Strømmen: “On economic policies, Miljøpartiet might be rather left-wing. However, the party has recently developed more to the centre, and this way, it has become a possible ally for both left-wing and right-wing parties. In fact, you can already see this happening in some local situations. This development can be partly explained by the impact of the rather pragmatist attitude of the newly joined party members.”

The impact of the philosophical heritage of Arne Næss on the party profile

GEF: Outside Norway, Miljøpartiet is famous because of its ideological basis that was provided by Norway’s internationally well-known philosopher, Arne Næss, who died in 2009. How big is the influence of Næss’ ecosophy (which values Self-realisation with a capitalised “Self” that includes the ecosphere, as a distinction from the narrow human selves) still on the course of your party today, three years after his death, and with many new members joining the party?

Strømmen: “As mentioned, many new members of Miljøpartiet have a rather pragmatic approach to politics, whereas some of the older members have a rather philosophical approach in the tradition of Næss.”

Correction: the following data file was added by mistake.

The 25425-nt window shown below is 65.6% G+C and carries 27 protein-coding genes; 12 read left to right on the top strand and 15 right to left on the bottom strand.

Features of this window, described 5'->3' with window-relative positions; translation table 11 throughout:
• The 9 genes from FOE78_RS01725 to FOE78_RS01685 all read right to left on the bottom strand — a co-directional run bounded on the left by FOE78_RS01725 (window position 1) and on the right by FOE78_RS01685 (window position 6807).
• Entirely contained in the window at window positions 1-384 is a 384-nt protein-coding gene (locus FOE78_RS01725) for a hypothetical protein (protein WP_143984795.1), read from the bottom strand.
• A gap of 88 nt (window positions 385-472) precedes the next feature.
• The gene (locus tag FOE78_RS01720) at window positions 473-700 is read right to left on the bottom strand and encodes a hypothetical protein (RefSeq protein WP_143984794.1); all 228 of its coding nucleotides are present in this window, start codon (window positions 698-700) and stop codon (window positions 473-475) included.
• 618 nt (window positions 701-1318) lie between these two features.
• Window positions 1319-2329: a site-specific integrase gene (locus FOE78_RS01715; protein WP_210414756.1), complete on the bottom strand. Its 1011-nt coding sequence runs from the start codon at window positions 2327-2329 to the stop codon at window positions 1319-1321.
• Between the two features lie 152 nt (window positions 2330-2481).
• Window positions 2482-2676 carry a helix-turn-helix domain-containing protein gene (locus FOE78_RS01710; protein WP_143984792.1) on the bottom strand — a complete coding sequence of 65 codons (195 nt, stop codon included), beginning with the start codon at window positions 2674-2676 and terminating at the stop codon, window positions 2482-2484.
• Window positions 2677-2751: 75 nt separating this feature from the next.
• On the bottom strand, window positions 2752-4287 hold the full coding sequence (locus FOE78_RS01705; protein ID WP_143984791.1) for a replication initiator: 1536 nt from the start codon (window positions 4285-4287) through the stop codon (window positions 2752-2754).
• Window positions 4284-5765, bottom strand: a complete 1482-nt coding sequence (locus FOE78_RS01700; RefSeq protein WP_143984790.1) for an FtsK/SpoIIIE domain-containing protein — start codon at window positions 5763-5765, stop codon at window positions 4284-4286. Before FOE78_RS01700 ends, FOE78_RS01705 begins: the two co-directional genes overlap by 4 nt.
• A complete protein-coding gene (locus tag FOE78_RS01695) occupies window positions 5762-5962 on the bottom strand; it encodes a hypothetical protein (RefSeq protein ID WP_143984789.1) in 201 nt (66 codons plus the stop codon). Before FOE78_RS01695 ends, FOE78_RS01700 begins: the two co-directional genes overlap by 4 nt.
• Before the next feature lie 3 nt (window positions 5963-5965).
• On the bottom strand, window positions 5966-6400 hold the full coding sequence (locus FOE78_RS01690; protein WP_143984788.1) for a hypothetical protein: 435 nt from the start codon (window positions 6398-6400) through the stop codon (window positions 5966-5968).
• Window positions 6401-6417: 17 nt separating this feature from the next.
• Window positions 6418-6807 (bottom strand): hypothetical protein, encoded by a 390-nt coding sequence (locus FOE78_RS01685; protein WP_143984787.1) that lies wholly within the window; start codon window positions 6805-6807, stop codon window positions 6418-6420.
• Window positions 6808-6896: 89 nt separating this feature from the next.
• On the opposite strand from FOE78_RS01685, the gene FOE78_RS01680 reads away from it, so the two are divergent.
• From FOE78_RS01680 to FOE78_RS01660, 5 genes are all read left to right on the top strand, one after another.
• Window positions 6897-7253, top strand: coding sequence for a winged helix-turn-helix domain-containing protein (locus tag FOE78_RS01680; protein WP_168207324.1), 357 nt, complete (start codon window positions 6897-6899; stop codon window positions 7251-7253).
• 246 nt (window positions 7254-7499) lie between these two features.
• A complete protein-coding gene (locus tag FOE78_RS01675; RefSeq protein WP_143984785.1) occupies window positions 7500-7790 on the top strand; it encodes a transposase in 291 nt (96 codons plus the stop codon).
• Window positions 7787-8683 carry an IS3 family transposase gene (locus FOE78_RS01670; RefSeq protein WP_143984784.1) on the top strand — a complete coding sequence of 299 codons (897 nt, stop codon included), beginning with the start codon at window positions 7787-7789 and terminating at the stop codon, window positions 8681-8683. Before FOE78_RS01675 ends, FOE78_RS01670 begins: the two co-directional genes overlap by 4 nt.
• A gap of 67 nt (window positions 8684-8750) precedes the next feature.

Schei: “The philosophy of Næss seems to be more important to the older than to the newer members of the party. Still, I would say that we are all influenced by it. It happens that people look back at what Næss has said and use this as a reflection upon the course of the party.”

GEF: Has the impact of Arne Næss perhaps also had an impact on the image that people in Norway have of your party? Do people see Miljøpartiet as an academic party, for example?

Strømmen: “Yes, I think so, and I believe that this has meant that the party has at times expressed itself in ways that was difficult for many people to relate to, so I would say that the development towards more pragmatism in Miljøpartiet these days is a positive thing.”

Schei: “If you look at the electorate of our party, you also see that higher educated people from larger cities (e.g. Oslo, Bergen, Stavanger) are overrepresented. Currently, we are trying to appeal to a broader electorate than this.”